Should Ethiopia Sue the United Kingdom in the International Court of Justice for the Terrorist Attack on Its Embassy in London?

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By Professor Alemayehu G. Mariam

The terrorist attack on the Ethiopian Embassy could easily have become a repeat of the Iranian Embassy siege that took place in London in May 1980 when a group of armed terrorists stormed the Iranian Embassy and took hostage over 26 embassy staff and visitors. A year earlier in Tehran, Iran, so-called students seized the U.S. Embassy and took 50 American diplomats and staff hostage for 444 days. On September 11, 2012, the U.S. Consulate in Benghazi, Libya was attacked by an “armed angry mob” resulting in the death of the U.S. ambassador.

This threat of embassy sieges and takeovers by terrorist groups should not be underestimated nor discounted. Neither should such attacks be euphemistically dismissed as “the actions of angry mobs”. Terrorists are angry mobs willing to kill innocent people and wantonly destroy property for their political ends.

In the London attack on the Ethiopian Embassy, ethnonationalists groups in the Ethiopian diaspora with their counterparts in Ethiopia manipulated unemployed, vagrant and refugee youth in London to do their dirty deeds. Just like Al Qaeda, Al Shabaab and ISIS recruit impoverished, jobless and refugee youth to commit terrorist acts.

There is another clear and present danger posed by these ethnonationalists. They do not plan to make London their last stop. They plan to undertake sieges and attacks on Ethiopian Embassies at critical locations including Washington, D.C. in the coming weeks.

Such attacks must be characterized as terrorist attacks, not as “actions by angry mobs”. Host countries have a legal obligation to gather intelligence on such terrorist groups and take preemptive action and vigorously prosecute suspects as they are required to do under international law.

Regrettably, the UK Government has spectacularly failed in its international obligations to protect the Embassy of Ethiopia.

Following a formal protest by the Government of Ethiopia, “The UK government has now assured the Ethiopian government that measures have been taken to guarantee the safety and security of the Embassy under the UK’s obligations as per the Vienna Convention on Diplomatic Relations.”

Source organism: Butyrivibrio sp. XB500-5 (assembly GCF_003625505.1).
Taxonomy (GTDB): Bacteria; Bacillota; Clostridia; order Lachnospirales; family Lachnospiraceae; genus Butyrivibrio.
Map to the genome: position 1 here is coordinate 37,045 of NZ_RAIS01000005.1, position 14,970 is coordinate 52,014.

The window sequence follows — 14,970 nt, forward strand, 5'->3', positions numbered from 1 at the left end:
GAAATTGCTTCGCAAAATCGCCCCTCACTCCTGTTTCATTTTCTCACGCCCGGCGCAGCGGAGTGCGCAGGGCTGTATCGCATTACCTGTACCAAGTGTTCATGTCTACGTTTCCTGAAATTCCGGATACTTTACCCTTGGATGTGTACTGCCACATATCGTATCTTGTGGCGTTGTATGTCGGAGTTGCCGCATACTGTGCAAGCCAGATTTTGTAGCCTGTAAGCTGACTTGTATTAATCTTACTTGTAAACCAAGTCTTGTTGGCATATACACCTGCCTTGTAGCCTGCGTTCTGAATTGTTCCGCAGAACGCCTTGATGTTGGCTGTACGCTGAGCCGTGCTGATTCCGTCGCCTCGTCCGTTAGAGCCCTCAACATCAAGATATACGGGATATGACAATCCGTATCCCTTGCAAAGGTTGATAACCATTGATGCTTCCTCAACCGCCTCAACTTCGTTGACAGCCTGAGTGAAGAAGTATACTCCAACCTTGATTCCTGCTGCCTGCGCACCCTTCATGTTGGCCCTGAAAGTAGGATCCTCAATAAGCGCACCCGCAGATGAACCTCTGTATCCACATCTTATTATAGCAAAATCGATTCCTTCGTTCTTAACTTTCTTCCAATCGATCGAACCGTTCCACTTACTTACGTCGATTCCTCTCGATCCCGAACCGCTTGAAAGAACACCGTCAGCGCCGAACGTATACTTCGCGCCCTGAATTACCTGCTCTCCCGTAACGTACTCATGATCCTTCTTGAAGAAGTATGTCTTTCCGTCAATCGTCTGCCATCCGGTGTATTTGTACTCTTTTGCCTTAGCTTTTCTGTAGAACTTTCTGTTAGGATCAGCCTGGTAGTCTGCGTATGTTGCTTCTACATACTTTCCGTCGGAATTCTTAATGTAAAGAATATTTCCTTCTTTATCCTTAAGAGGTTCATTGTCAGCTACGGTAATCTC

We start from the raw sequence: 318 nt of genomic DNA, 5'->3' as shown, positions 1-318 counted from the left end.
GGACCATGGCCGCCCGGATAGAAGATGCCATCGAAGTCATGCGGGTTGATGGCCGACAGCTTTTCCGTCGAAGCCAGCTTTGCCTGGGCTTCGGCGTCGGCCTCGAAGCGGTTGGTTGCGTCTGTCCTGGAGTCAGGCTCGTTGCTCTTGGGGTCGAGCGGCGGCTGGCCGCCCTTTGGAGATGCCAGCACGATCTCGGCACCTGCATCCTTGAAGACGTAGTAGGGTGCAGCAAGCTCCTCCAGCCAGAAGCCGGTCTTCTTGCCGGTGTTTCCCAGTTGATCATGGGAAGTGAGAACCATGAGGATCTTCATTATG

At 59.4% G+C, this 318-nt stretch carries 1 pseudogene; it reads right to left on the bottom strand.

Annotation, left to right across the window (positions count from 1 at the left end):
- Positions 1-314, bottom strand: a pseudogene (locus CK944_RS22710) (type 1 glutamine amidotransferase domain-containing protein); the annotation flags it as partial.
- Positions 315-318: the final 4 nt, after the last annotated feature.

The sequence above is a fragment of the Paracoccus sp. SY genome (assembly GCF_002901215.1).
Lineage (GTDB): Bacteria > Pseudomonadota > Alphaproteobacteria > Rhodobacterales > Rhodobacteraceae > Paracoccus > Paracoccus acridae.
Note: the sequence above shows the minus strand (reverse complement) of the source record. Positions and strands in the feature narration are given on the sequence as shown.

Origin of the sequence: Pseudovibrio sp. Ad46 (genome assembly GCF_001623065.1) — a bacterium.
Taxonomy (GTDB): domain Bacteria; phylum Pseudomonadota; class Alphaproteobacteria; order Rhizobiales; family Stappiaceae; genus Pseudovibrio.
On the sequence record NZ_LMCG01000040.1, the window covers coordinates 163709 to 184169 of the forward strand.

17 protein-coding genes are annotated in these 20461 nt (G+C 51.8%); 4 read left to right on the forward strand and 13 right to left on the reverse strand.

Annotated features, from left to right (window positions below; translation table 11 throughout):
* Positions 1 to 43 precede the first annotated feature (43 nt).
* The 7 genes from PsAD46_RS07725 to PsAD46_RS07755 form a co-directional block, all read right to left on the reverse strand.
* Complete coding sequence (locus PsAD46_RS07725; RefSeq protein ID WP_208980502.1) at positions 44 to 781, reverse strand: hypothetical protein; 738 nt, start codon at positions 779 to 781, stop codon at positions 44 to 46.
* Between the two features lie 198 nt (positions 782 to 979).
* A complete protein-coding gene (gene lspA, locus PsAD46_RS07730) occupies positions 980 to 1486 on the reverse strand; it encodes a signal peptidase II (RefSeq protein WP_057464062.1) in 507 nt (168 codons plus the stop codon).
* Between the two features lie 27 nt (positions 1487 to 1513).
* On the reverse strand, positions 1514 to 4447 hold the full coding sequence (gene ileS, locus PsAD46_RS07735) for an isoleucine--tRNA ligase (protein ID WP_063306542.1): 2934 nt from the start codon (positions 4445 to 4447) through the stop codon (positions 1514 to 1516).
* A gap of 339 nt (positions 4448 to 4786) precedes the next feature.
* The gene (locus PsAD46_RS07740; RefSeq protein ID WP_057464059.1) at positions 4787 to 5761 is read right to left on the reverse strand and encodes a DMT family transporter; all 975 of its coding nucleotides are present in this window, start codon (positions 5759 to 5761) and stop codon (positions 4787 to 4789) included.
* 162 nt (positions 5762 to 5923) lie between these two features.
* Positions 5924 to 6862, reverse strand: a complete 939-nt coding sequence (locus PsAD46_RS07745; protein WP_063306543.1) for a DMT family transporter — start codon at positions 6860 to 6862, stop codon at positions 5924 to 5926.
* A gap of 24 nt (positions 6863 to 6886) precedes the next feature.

The fact that the UK Government must issue such an assurance is utterly appalling to me.

Did the UK Government need a formal complaint from the Ethiopian Government to remind it of its international obligation under the Vienna Convention?

Is the UK Government so ignorant of its international obligations that a formal diplomatic complaint must be registered before it can take action?

Precisely because the UK Government is so nonchalant and manifestly indifferent to its solemn international obligations, diplomatic assurances should not be regarded as sufficient.

To underscore the gravity of the breach of international obligation, I believe the Government of Ethiopia should serve formal notice on the UK Government that it will institute proceedings in the International Court of Justice should another terrorist attack be attempted or committed on its Embassy in London.

Indeed, I would urge the Government of Ethiopia to proactively give notice to all countries where it maintains diplomatic missions of their obligation to protect Ethiopia’s diplomatic agents, staff and premises against foreseeable terrorist attacks.

While I appreciate the promises of the Government of the United Kingdom to prevent future incidents, there is one big question that has not been answered: Will the UK Government prosecute the offenders and under what laws will the charges be made? Is the UK Government prepared to charge the persons involved in the Ethiopian Embassy attack on terrorism charges?

Let there be no mistake.

Strictly from the legal perspective, the video documented fact of the group attacking the Ethiopian Embassy, climbing the portico and pulling down the Ethiopian flag and raising the flag of a terrorist group listed in the Global Terrorism Database is prima facie evidence of a terrorist attack. No additional evidence is required to establish probable cause for terrorism charges.

A terrorist attack on the Embassy of Ethiopia and its diplomatic agents in London

Under the British Terrorism Act of 2000, terrorism is defined as “the use or threat is designed to influence the government or an international governmental organisation or to intimidate the public or a section of the public, and the use or threat is made for the purpose of advancing a political, religious, racial or ideological cause.

Last week, a gang of thugs, hooligans and hoodlums in broad daylight attempted a physical takeover of the Embassy of Ethiopia in London for the “purpose of advancing their ethnic political cause.”

The attack took place as the famed London Police (Bobbies) looked on with arms folded. The Bobbies looked helpless and clueless as the terrorists pushed and shoved them and in some cases engaged them in hand to hand combat. London police did nothing as the terrorist thugs climbed the embassy portico and pulled down the Ethiopian flag and raised the flag of a terrorist group listed in the Global Terrorism Database.

1979 Attack on US Embassy in Iran

According to one report, “A mob of radical ethnic Oromo nationalist took down the Ethiopian flag at the Ethiopian Embassy in London and replaced it with the flag Oromo Liberation Front (OLF).”

The report citing a statement by the Ethiopian Embassy in London stated, “a group of angry and violent protesters committed an unprovoked physical assault on one of our staff members and prevented customers from obtaining the embassy’s service.” It was further reported that “the group was camping in the parking lot of the embassy hassling embassy staff and disrupting service delivery.” Investigation has yet to confirm if the group was armed.

What is mind boggling is the fact that London Police did absolutely nothing to prevent the attack nor did they take immediate action to neutralize the attack once it started. Rather, they allow the mob to tussle with them and climb on the embassy roof without taking any action.